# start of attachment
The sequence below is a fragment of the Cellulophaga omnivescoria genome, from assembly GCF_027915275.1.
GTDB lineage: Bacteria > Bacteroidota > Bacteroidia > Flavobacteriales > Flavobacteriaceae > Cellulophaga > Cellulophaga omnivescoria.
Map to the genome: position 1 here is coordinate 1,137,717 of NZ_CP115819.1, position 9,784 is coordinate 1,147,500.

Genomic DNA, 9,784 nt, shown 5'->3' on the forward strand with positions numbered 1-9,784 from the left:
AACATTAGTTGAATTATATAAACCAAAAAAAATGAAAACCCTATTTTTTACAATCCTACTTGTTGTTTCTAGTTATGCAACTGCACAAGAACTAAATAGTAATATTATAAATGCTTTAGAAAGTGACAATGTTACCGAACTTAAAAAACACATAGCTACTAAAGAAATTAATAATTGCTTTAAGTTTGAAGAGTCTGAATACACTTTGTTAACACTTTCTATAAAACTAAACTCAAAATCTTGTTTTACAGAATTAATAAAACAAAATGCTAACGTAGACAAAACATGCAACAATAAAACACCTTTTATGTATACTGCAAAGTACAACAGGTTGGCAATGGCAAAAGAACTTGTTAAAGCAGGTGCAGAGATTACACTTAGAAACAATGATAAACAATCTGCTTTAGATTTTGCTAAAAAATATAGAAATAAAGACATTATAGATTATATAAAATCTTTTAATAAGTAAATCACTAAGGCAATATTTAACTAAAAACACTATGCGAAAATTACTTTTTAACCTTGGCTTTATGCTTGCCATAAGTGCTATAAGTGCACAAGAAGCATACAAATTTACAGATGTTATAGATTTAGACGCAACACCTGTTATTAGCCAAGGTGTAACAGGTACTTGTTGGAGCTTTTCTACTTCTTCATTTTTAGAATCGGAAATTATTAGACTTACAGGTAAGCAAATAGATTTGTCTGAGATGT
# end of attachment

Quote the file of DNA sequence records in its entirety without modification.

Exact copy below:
The sequence below is a fragment of the Cellulophaga omnivescoria genome, from assembly GCF_027915275.1.
GTDB lineage: Bacteria > Bacteroidota > Bacteroidia > Flavobacteriales > Flavobacteriaceae > Cellulophaga > Cellulophaga omnivescoria.
Map to the genome: position 1 here is coordinate 1,137,717 of NZ_CP115819.1, position 9,784 is coordinate 1,147,500.

Genomic DNA, 9,784 nt, shown 5'->3' on the forward strand with positions numbered 1-9,784 from the left:
AACATTAGTTGAATTATATAAACCAAAAAAAATGAAAACCCTATTTTTTACAATCCTACTTGTTGTTTCTAGTTATGCAACTGCACAAGAACTAAATAGTAATATTATAAATGCTTTAGAAAGTGACAATGTTACCGAACTTAAAAAACACATAGCTACTAAAGAAATTAATAATTGCTTTAAGTTTGAAGAGTCTGAATACACTTTGTTAACACTTTCTATAAAACTAAACTCAAAATCTTGTTTTACAGAATTAATAAAACAAAATGCTAACGTAGACAAAACATGCAACAATAAAACACCTTTTATGTATACTGCAAAGTACAACAGGTTGGCAATGGCAAAAGAACTTGTTAAAGCAGGTGCAGAGATTACACTTAGAAACAATGATAAACAATCTGCTTTAGATTTTGCTAAAAAATATAGAAATAAAGACATTATAGATTATATAAAATCTTTTAATAAGTAAATCACTAAGGCAATATTTAACTAAAAACACTATGCGAAAATTACTTTTTAACCTTGGCTTTATGCTTGCCATAAGTGCTATAAGTGCACAAGAAGCATACAAATTTACAGATGTTATAGATTTAGACGCAACACCTGTTATTAGCCAAGGTGTAACAGGTACTTGTTGGAGCTTTTCTACTTCTTCATTTTTAGAATCGGAAATTATTAGACTTACAGGTAAGCAAATAGATTTGTCTGAGATGT